This paper shows how to evaluate well performance under conditions of
reservoir and completion uncertainty while also considering the impact of
completion decisions and operating constraints. This topic is important
because it can help to reconcile the often large gap between short-term
deliverability and reliable and sustainable performance.
Table 1 presents a list of operating constraints, and this paper includes
examples regarding the application of some of the constraints. This table
also includes consideration for the type of surveillance that is needed to
apply the constraints. Discussion within the paper shows that the most
relevant types of operating constraints are often not being used and also
addresses appropriate operating limits for completions with sand
Completion selection and design influence operating constraints.
Examples within the paper illustrate methods to determine appropriate operating
constraints. The examples also demonstrate the potential advantage of
frac-packed completions or long horizontal completions with regard to
preventing fines movement and increasing the longevity of both the
completion equipment and the productivity.
To aid with probabilistic performance forecasting, the paper includes a
tabulation of published skin values including some permeability data.
Financial-risk analysis and petroleum-reservoir performance under conditions
of uncertainty have been addressed previously by many authors beginning at
least 40 years ago (Hertz 1964; Walstrom et al. 1967) and more recently in
several analyses of the Production Forecasting with Uncertainty
Quantification-S3 (PUNQ-S3) case study (Barker et al. 2001). Other
studies have addressed application of flexible production rules or constraints
to simulation (Miertschin and Weiser 1989).
Many operating constraints are needed to maintain reliability and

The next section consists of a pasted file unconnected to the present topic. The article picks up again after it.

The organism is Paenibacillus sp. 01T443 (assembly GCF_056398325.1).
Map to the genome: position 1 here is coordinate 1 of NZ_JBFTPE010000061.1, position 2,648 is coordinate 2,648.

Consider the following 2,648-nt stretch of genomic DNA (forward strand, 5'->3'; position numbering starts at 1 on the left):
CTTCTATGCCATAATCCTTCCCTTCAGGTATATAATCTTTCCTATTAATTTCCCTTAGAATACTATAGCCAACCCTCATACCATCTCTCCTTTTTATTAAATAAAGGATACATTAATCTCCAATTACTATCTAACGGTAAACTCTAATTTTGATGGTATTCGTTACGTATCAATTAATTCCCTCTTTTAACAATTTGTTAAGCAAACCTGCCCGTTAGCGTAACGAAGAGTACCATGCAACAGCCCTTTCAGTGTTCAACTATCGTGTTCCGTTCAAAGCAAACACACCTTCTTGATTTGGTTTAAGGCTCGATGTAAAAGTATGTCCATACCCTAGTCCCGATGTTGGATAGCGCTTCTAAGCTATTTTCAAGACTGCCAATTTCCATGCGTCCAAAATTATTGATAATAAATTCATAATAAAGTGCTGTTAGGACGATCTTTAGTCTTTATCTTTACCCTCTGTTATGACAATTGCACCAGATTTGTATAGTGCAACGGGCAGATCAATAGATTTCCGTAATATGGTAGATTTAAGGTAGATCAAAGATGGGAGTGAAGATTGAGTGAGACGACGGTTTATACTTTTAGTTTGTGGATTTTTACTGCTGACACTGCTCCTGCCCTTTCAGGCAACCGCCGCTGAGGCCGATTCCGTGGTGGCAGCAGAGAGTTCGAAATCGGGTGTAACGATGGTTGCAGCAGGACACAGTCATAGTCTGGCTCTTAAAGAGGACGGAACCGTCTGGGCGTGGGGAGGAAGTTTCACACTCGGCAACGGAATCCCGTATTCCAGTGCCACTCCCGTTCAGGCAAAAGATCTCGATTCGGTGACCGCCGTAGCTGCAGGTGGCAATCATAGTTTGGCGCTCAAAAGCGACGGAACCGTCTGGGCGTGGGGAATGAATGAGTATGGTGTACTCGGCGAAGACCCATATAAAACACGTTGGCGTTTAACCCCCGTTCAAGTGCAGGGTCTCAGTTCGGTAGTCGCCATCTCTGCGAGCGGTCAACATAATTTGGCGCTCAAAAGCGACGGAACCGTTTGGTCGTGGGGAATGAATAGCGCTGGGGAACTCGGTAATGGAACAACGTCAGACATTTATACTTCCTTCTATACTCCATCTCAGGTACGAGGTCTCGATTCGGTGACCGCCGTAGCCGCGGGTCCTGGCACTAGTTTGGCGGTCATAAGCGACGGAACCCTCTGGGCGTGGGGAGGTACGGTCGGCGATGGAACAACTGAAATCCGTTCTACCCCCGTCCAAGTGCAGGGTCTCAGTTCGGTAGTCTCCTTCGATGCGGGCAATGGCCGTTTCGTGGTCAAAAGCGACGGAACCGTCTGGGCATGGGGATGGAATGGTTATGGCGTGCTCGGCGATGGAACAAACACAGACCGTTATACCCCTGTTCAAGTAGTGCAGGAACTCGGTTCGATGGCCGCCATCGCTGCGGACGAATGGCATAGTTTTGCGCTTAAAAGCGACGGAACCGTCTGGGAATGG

availability throughout the life of a project. A partial list of
production constraints investigated in the literature includes erosional
velocity (Shirazi et al. 1999), velocity through sand screens (Hamid and Ali 1997), critical
drawdown pressure for completions without sand control (Behrmann et al. 2002),
chemical composition and critical fluid velocity for fines movement (Gabriel
and Inamdar 1983), and minimum wellbore pressure and the impacts on scaling
(Mackay et al. 2002), casing collapse (Abbassian and Parfitt 1998; Morita and
McLeod 1995), screen collapse (Hamid and Ali 1997), or retrograde condensation
(Ahmed et al. 1998). The cited studies are not necessarily the earliest, and
there have been many other studies of each of these constraints.
Both uncertainty and constraints should be considered to produce realistic
forecasts, and examples showing how to address both are shown in this
Transient conditions during startup and shutdown procedures are also very
important considerations for operating a field in a reliable manner; however,
they are not addressed in this paper.
© 2006. Society of Petroleum Engineers
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- Original manuscript received:
31 January 2005
- Revised manuscript received:
1 April 2006
- Manuscript approved:
14 April 2006
- Version of record:
20 September 2006